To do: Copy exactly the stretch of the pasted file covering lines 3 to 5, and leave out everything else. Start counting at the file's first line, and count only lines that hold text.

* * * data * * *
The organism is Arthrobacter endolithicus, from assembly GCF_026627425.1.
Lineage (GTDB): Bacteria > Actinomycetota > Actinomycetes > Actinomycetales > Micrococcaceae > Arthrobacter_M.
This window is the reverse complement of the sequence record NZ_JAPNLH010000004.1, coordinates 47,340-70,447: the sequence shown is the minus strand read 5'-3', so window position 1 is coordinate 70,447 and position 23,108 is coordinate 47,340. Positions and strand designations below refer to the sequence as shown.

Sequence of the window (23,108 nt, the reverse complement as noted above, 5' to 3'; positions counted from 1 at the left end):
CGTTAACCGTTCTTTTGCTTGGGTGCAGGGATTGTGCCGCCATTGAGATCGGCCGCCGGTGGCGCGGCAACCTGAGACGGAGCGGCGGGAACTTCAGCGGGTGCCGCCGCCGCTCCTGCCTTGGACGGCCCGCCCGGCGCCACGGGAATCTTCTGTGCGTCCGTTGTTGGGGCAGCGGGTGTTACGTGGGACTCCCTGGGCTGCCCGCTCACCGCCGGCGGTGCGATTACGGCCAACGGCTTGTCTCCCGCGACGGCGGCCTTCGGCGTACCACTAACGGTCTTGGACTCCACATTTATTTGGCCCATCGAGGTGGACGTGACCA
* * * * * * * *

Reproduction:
This window is the reverse complement of the sequence record NZ_JAPNLH010000004.1, coordinates 47,340-70,447: the sequence shown is the minus strand read 5'-3', so window position 1 is coordinate 70,447 and position 23,108 is coordinate 47,340. Positions and strand designations below refer to the sequence as shown.

Sequence of the window (23,108 nt, the reverse complement as noted above, 5' to 3'; positions counted from 1 at the left end):
CGTTAACCGTTCTTTTGCTTGGGTGCAGGGATTGTGCCGCCATTGAGATCGGCCGCCGGTGGCGCGGCAACCTGAGACGGAGCGGCGGGAACTTCAGCGGGTGCCGCCGCCGCTCCTGCCTTGGACGGCCCGCCCGGCGCCACGGGAATCTTCTGTGCGTCCGTTGTTGGGGCAGCGGGTGTTACGTGGGACTCCCTGGGCTGCCCGCTCACCGCCGGCGGTGCGATTACGGCCAACGGCTTGTCTCCCGCGACGGCGGCCTTCGGCGTACCACTAACGGTCTTGGACTCCACATTTATTTGGCCCATCGAGGTGGACGTGACCA